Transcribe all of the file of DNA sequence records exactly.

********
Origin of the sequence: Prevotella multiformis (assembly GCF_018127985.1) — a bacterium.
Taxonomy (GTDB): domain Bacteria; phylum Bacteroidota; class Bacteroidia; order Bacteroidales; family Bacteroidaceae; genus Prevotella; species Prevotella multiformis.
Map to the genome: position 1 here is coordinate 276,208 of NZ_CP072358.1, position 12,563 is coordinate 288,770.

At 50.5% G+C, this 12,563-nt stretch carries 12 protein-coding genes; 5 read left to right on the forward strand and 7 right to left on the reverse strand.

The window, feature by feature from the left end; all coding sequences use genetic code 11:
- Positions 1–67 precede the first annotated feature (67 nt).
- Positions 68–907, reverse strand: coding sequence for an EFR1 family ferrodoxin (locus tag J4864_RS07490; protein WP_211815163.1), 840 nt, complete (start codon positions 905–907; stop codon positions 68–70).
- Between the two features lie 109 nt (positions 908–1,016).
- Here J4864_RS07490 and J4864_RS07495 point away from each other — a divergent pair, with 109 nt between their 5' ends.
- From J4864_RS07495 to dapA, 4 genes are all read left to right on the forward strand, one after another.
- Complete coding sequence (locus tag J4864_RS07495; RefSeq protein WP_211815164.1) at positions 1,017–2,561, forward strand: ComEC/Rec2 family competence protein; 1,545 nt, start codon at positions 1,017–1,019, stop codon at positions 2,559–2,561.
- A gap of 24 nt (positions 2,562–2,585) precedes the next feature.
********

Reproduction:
Origin of the sequence: Prevotella multiformis (assembly GCF_018127985.1) — a bacterium.
Taxonomy (GTDB): domain Bacteria; phylum Bacteroidota; class Bacteroidia; order Bacteroidales; family Bacteroidaceae; genus Prevotella; species Prevotella multiformis.
Map to the genome: position 1 here is coordinate 276,208 of NZ_CP072358.1, position 12,563 is coordinate 288,770.

At 50.5% G+C, this 12,563-nt stretch carries 12 protein-coding genes; 5 read left to right on the forward strand and 7 right to left on the reverse strand.

The window, feature by feature from the left end; all coding sequences use genetic code 11:
- Positions 1–67 precede the first annotated feature (67 nt).
- Positions 68–907, reverse strand: coding sequence for an EFR1 family ferrodoxin (locus tag J4864_RS07490; protein WP_211815163.1), 840 nt, complete (start codon positions 905–907; stop codon positions 68–70).
- Between the two features lie 109 nt (positions 908–1,016).
- Here J4864_RS07490 and J4864_RS07495 point away from each other — a divergent pair, with 109 nt between their 5' ends.
- From J4864_RS07495 to dapA, 4 genes are all read left to right on the forward strand, one after another.
- Complete coding sequence (locus tag J4864_RS07495; RefSeq protein WP_211815164.1) at positions 1,017–2,561, forward strand: ComEC/Rec2 family competence protein; 1,545 nt, start codon at positions 1,017–1,019, stop codon at positions 2,559–2,561.
- A gap of 24 nt (positions 2,562–2,585) precedes the next feature.